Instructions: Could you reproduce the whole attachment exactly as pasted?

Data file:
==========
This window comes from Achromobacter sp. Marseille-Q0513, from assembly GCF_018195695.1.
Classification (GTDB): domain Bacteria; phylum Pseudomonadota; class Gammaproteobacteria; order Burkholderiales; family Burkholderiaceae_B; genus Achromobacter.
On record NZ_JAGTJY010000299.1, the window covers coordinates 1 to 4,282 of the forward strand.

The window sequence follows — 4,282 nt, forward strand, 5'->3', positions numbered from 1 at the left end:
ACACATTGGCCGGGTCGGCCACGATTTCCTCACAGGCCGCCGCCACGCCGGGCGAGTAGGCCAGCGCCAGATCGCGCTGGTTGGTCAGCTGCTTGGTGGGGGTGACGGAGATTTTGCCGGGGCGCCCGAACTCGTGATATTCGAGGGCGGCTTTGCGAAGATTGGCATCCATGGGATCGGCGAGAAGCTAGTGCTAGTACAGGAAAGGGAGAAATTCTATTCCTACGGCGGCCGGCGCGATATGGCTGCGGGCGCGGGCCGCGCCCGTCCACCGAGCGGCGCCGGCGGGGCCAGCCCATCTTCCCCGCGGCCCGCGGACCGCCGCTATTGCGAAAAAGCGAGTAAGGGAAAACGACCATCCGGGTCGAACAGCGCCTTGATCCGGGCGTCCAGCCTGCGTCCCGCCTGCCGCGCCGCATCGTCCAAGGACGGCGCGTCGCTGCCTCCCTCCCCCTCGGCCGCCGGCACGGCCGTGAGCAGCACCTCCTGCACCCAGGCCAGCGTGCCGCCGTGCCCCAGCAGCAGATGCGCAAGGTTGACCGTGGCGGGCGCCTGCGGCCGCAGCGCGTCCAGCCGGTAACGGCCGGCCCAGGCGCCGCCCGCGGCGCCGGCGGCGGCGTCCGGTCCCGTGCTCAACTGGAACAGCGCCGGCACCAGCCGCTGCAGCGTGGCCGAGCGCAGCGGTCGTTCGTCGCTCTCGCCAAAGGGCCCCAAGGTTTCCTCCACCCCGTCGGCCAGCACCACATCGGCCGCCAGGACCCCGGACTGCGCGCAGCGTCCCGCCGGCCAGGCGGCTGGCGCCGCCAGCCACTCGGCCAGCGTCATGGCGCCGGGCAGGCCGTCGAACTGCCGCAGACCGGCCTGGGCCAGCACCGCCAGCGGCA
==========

This window comes from Achromobacter sp. Marseille-Q0513, from assembly GCF_018195695.1.
Classification (GTDB): domain Bacteria; phylum Pseudomonadota; class Gammaproteobacteria; order Burkholderiales; family Burkholderiaceae_B; genus Achromobacter.
On record NZ_JAGTJY010000299.1, the window covers coordinates 1 to 4,282 of the forward strand.

The window sequence follows — 4,282 nt, forward strand, 5'->3', positions numbered from 1 at the left end:
ACACATTGGCCGGGTCGGCCACGATTTCCTCACAGGCCGCCGCCACGCCGGGCGAGTAGGCCAGCGCCAGATCGCGCTGGTTGGTCAGCTGCTTGGTGGGGGTGACGGAGATTTTGCCGGGGCGCCCGAACTCGTGATATTCGAGGGCGGCTTTGCGAAGATTGGCATCCATGGGATCGGCGAGAAGCTAGTGCTAGTACAGGAAAGGGAGAAATTCTATTCCTACGGCGGCCGGCGCGATATGGCTGCGGGCGCGGGCCGCGCCCGTCCACCGAGCGGCGCCGGCGGGGCCAGCCCATCTTCCCCGCGGCCCGCGGACCGCCGCTATTGCGAAAAAGCGAGTAAGGGAAAACGACCATCCGGGTCGAACAGCGCCTTGATCCGGGCGTCCAGCCTGCGTCCCGCCTGCCGCGCCGCATCGTCCAAGGACGGCGCGTCGCTGCCTCCCTCCCCCTCGGCCGCCGGCACGGCCGTGAGCAGCACCTCCTGCACCCAGGCCAGCGTGCCGCCGTGCCCCAGCAGCAGATGCGCAAGGTTGACCGTGGCGGGCGCCTGCGGCCGCAGCGCGTCCAGCCGGTAACGGCCGGCCCAGGCGCCGCCCGCGGCGCCGGCGGCGGCGTCCGGTCCCGTGCTCAACTGGAACAGCGCCGGCACCAGCCGCTGCAGCGTGGCCGAGCGCAGCGGTCGTTCGTCGCTCTCGCCAAAGGGCCCCAAGGTTTCCTCCACCCCGTCGGCCAGCACCACATCGGCCGCCAGGACCCCGGACTGCGCGCAGCGTCCCGCCGGCCAGGCGGCTGGCGCCGCCAGCCACTCGGCCAGCGTCATGGCGCCGGGCAGGCCGTCGAACTGCCGCAGACCGGCCTGGGCCAGCACCGCCAGCGGCA